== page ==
In Madison, a common concern is you’ve got all of these groups doing good work, operating in silos and they are too busy to talk to each other. People on the east side don’t talk to people on the west side. Is there a solution for that?

One of the advantages of growing up all over this town is I know people all over town. With this problem, you’ve got the four Cs: Competition in that I’m competing against you to get something. Then cooperation, we can sit at the same table. Coordination: I’m going to use the sink right now, and when I’m done you can use it. Collaboration: You’re going to make the pie crust, I’m going to pick the cherries, someone else is going to make the filling and we’re going to eat the pie together. It’s really important we understand the iterations there. Generally, people want to go from competition to collaboration. But there are steps in there.

A lot of that is driven through funding cycles. Are the funding cycles at the various organizations like Evjue (the charitable arm of the Cap Times) and the Madison Community Foundation and United Way aligned? Because we’re always asking organizations that don’t have any money, run by folks who are just passionate, who don’t have formal education. We want them to do advanced coordination and collaboration. Is that being asked of the funding entities? The city, county, state, university? And the private sector? Are we asking those areas to align? How about someone design a structure to look at all these things collectively.”

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It’s fantastic that Justice was willing to return to Madison and help make things better for everyone, notwithstanding his reservations about the community from his youth. Some people are part of the problem; others, like Justice, are part of the solution.

Speaking of “the problem,” clueless, racist, old White guys like Sessions, Trump, and their GOP cronies are never going to improve conditions in minority communities, nor are they going to solve crime, gang, and drug problems with their wasteful and counterproductive “gonzo enforcement” that has proved spectacularly unsuccessful and counterproductive time after time. The only things they are doing is wasting money, making problems worse, driving ethnic communities into isolation, and throwing some expensive and socially damaging “red meat” to the racist White Nationalist “base.”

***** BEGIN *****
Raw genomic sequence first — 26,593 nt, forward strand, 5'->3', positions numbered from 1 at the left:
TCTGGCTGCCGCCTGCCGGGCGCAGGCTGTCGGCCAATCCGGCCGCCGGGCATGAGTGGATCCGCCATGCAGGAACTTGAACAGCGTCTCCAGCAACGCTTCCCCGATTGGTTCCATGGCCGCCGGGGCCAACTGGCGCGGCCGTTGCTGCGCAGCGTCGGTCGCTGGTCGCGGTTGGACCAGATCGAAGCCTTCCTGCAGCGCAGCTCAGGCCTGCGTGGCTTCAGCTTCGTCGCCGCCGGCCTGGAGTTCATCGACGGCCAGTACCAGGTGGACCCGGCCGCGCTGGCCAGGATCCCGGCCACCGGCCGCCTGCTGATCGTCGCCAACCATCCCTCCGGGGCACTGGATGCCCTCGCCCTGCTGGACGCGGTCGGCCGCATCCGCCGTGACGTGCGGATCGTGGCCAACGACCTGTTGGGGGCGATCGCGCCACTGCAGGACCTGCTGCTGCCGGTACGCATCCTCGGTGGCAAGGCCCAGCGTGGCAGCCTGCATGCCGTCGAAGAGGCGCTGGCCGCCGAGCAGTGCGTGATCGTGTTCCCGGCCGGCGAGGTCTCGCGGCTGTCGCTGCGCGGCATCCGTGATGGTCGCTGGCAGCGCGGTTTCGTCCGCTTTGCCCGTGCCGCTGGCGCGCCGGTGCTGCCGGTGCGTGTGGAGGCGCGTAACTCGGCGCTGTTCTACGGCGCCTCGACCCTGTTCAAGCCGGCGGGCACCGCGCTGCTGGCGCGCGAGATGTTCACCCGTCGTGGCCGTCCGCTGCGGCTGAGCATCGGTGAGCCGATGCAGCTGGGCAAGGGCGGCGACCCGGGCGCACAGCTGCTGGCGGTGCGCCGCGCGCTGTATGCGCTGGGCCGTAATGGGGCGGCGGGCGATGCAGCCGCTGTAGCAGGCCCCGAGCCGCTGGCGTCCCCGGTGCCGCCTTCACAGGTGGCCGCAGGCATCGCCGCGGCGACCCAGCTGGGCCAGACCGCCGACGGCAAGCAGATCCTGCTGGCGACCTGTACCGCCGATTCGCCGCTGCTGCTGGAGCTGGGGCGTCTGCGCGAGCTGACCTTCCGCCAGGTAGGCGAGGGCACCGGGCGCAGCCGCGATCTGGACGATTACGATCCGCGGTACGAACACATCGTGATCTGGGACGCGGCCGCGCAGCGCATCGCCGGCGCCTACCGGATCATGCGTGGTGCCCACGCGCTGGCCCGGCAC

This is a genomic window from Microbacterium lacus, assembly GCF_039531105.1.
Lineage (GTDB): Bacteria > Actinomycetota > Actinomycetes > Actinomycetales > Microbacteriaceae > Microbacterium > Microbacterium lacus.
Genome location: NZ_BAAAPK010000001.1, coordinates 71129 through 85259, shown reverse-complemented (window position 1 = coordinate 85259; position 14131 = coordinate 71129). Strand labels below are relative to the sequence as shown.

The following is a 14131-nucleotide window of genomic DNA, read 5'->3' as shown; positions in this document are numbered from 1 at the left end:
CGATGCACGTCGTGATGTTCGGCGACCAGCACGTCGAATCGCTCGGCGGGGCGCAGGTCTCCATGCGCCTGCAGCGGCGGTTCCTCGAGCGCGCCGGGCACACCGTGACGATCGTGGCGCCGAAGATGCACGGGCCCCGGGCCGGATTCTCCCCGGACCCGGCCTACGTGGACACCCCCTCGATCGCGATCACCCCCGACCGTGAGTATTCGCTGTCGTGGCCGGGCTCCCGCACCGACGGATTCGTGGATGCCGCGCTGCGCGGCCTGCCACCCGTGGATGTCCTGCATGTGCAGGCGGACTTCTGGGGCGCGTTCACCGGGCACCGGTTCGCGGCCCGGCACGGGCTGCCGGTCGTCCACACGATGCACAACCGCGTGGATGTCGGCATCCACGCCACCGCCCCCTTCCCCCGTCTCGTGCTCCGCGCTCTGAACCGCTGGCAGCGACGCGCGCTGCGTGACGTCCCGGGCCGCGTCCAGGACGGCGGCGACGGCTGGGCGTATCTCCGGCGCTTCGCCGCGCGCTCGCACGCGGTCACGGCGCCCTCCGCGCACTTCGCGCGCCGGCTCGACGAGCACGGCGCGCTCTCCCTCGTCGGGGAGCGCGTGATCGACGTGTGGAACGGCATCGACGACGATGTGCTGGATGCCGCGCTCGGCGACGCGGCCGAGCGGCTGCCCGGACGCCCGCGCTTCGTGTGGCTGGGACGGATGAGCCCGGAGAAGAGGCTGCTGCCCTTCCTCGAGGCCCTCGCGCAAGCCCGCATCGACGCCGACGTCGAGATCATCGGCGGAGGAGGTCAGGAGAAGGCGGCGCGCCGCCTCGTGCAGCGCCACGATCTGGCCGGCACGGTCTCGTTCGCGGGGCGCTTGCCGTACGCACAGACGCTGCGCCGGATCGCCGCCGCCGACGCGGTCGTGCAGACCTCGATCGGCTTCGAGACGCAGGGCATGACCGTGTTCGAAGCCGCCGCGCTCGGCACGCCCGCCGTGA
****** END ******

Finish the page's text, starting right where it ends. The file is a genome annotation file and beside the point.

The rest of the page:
As I’ve pointed out before, making life better for all Americans, promoting social justice, increasing trust, and achieving community cooperation in law enforcement are painstakingly slow processes that take some real thought and reflection and an honest understanding of how America treats many in the minority community. There are no “silver bullets.” As I’ve said before, MS-13 started in the US and was exported by Reagan-era politicos who did not care about understanding either the causes of gangs or the effects of deporting gang members to a civil war torn El Salvador without a plan for helping to deal with what would happen on the “receiving” end. “Out of sight, out of mind” — but, not really. “What goes around comes around.”

PWS

10-01-17

 

“Warren Buffett on Immigration Reform: Buffett feels that immigrants (including undocumented ones) have been and continue to be a key part of our prosperity — not a part of the problem.“

https://www.fool.com/investing/2017/09/29/warren-buffett-on-immigration-reform.aspx

Matthew Frankel reports for The Motley Fool:

“Immigration reform has been a hot-button issue long before President Trump pledged to build a wall along our border. And while there’s certainly an argument to be made that we need to do a better job of controlling illegal immigration, there’s also a strong case to be made that immigrants are a big driving force behind America’s growth — past, present, and future.

Warren Buffett has been very outspoken in recent years about America and its amazing economic story. Not only does Buffett feel that immigrants have led us to where we are today, but he also thinks that immigrants are an essential component of our country’s future success.

Here’s what Warren Buffett thinks of immigrants
In a nutshell, Buffett feels that immigrants (including undocumented ones) have been and continue to be a key part of our prosperity — not a part of the problem. “This country has been blessed by immigrants,” Buffett said in February at Columbia University. “You can take them from any country you want, and they’ve come here and they found something that unleashed the potential that the place that they left did not, and we’re the product of it.”